I leaned against the mantel, sick, sick,
Thinking of my failure, looking into the
Weak from the noon-day heat.
A church bell sounded mournfully far away,
I heard the cry of a baby,
And the coughing of John Yarnell,
Bed-ridden, feverish, dying,
Then the violent voice of my wife:
"Watch out, the potatoes are burning!"
I smelled them -- there was irresistible
I pulled the triggeræblacknessælightæ
Unspeakable regretæfumbling for the world
Too late! Thus I came here,
With lungs for breathingæone cannot breathe
Though one must breatheæOf what use is it
To rid one's self of the world,
When no soul may ever escape the eternal
--Edgar Lee Masters
Spoon River Anthology, 1915
used a simple method to assemble the names of the dead in Spoon River
Anthology. "The names I drew from both Spoon River and Sangamon
River cemeteries, combining first names here with surnames there, and
taking some also from the constitutions and State papers of Illinois."(1)
With them he created the poem titles for ghosts who tell their stories
in verse. Their voices seem more credible when combined with the image
of a name chiseled on a tombstone.
I was intrigued on discovering that his
random selection had formed my father's name. The poem's first line wholly
engaged me.(2) Dad was a manic-depressive, and on those occasions when
I remember him sinking into an emotional depth beyond my reach, the image
of him leaning against the wall, his head pressed against a braced forearm,
is what I see. A chill washed over me, merged with the lines on the page
and held me, helpless, fearful, unable to resist what that vision instills.
Each verse that followed absorbed me further, drawing me in, draining
me, making me feel ever more vacuous at the end of every stanza.
I can't express what I felt when I first
read it through. There are no words, no possible description. To this
day, I don't know what to say or how to say it, and never will. It is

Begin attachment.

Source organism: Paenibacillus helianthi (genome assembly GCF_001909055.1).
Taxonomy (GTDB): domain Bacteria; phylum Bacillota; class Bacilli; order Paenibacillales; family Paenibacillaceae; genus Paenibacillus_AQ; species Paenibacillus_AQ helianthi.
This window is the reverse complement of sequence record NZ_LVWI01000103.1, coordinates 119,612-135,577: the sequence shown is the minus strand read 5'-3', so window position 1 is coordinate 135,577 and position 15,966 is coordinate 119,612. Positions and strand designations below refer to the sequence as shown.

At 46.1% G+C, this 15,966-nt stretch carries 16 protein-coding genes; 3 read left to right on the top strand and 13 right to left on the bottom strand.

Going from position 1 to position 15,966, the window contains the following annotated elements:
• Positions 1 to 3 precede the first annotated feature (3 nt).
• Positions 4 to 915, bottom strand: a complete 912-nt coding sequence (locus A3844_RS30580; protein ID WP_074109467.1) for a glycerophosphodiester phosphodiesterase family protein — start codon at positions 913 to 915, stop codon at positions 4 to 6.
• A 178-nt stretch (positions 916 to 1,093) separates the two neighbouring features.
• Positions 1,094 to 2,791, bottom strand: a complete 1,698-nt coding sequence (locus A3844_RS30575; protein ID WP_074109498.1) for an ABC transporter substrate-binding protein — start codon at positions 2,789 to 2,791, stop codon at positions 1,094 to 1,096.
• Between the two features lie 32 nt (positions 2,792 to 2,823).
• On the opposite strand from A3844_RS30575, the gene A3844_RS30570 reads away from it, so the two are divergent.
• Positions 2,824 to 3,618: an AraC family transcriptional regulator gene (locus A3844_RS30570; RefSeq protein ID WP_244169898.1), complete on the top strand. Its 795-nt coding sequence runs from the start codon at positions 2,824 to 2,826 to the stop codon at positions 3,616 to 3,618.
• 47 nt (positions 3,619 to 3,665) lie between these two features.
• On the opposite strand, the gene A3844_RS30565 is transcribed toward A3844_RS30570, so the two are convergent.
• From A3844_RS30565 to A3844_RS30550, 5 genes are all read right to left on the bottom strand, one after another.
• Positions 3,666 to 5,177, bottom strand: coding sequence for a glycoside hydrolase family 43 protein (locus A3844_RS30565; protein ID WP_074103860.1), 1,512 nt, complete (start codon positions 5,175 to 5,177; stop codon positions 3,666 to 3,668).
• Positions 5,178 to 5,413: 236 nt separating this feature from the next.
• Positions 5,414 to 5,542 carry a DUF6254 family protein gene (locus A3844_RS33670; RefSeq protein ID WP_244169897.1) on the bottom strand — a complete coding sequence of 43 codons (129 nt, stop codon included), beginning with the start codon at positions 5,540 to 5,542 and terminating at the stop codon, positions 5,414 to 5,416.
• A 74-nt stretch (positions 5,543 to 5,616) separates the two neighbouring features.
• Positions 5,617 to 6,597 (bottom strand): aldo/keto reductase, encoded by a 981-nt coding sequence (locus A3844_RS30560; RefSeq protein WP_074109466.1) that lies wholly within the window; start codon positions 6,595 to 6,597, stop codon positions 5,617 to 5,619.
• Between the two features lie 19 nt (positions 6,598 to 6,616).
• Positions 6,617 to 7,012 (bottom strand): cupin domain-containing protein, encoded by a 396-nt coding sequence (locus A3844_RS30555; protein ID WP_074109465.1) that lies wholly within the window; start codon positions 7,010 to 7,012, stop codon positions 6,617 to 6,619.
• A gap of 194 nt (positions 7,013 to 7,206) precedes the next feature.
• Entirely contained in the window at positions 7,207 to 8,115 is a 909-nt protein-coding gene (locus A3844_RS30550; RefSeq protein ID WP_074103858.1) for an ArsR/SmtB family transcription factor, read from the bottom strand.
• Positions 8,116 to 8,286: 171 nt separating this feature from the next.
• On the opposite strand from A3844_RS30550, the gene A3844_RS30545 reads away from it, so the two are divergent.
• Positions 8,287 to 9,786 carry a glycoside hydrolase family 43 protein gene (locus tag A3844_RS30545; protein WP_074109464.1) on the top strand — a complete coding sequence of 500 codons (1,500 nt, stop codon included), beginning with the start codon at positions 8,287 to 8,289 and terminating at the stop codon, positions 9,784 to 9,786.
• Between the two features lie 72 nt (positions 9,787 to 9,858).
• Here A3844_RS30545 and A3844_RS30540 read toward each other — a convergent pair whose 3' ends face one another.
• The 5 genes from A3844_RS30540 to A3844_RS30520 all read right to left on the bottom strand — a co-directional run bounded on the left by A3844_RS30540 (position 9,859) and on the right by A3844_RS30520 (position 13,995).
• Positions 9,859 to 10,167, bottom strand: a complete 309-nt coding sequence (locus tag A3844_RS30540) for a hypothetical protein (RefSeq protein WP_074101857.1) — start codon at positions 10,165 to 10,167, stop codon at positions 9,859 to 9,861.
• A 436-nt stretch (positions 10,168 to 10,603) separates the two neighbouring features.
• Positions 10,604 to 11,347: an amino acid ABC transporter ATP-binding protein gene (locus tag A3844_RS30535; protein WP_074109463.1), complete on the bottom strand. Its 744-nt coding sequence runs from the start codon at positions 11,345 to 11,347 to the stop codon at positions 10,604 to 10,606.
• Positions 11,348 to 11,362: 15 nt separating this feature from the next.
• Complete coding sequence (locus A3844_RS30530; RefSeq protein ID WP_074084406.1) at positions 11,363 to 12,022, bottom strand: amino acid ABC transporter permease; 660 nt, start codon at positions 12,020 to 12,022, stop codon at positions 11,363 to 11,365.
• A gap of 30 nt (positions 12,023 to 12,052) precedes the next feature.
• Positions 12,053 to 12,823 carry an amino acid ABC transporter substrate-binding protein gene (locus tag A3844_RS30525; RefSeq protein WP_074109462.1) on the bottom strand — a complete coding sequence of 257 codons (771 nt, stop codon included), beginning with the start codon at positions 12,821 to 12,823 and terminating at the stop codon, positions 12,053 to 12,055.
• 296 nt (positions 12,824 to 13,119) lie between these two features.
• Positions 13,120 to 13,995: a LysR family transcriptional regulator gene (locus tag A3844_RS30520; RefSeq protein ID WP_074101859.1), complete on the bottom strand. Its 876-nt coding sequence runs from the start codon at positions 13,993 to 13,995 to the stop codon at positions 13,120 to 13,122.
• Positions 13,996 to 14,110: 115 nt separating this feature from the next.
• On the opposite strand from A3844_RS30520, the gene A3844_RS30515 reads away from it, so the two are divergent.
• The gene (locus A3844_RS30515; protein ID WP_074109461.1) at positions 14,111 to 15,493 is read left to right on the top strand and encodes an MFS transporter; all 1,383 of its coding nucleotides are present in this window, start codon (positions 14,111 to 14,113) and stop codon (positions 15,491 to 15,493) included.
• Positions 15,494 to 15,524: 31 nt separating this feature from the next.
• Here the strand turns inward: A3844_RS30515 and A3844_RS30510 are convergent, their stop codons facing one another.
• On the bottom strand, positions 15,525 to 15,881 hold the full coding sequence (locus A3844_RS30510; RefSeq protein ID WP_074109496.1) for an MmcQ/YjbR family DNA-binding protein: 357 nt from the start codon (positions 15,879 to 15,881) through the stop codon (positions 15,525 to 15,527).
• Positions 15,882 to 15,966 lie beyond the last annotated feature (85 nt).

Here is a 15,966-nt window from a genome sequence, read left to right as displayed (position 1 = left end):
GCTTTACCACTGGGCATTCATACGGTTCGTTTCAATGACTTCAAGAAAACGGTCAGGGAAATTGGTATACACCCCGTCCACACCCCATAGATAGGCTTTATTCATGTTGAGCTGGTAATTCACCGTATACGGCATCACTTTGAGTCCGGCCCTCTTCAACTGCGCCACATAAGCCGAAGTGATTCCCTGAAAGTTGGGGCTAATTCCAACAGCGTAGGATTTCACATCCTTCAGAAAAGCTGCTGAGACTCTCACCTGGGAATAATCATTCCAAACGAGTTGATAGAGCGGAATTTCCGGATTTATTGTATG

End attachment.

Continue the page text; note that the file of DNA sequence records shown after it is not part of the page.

simply beyond trying.
On a hot August day in 1976, my father shot
himself. I could believe selecting his name a fluke of chance. I may even
allow for the first line as some astronomical coincidence. The bells of
Jefferson Baptist can be heard from our house and it may not be uncommon
to live a small distance from a church, but for a poet's musing to mirror
so powerful an instant as this goes far beyond ordinary.
How can I consider the fusion of these things
as random; deny it as nothing more than collective happenstance, a hapless
reaction of words to the catalyst of time? The confluence of my reality
with images written more than sixty years before the moment sends a shock
through my soul. That electric surge remains, deep, hiding, waiting to
stun any hint of reason and robs me of breath until I can find no voice
within me to contest it as an apex of casual occurrence. My heart will
not allow me to dismiss it as an accident of poetry.
I have to believe there is somethingæsomething
that in some way cast its reach beyond time and space to whisper in Masters'
ear as he wrote through the night. I have no theory or metaphysical explandum.
I don't question it or analyze it. It simply is. And because it is, I
believe I'll see my father again. The thought of hearing him laugh is
a comfortæ beyond words.
1. Swenson, May. Introduction to Spoon River Anthology. Macmillan
Publishing Co., Inc. New York, 1962.
2. Harold Aaron Arnett, Jr. held a BA in English from LSU (1955). He was
a staff member on Delta , Vol. 8 (May, 1954) and Editor of Delta,
Vol. 9 (May, 1955). He was also a contributing writer to both issues
in the category of short prose. "Omnipotence" was included in Vol. 8,
and "The Sacred City" in Vol. 9.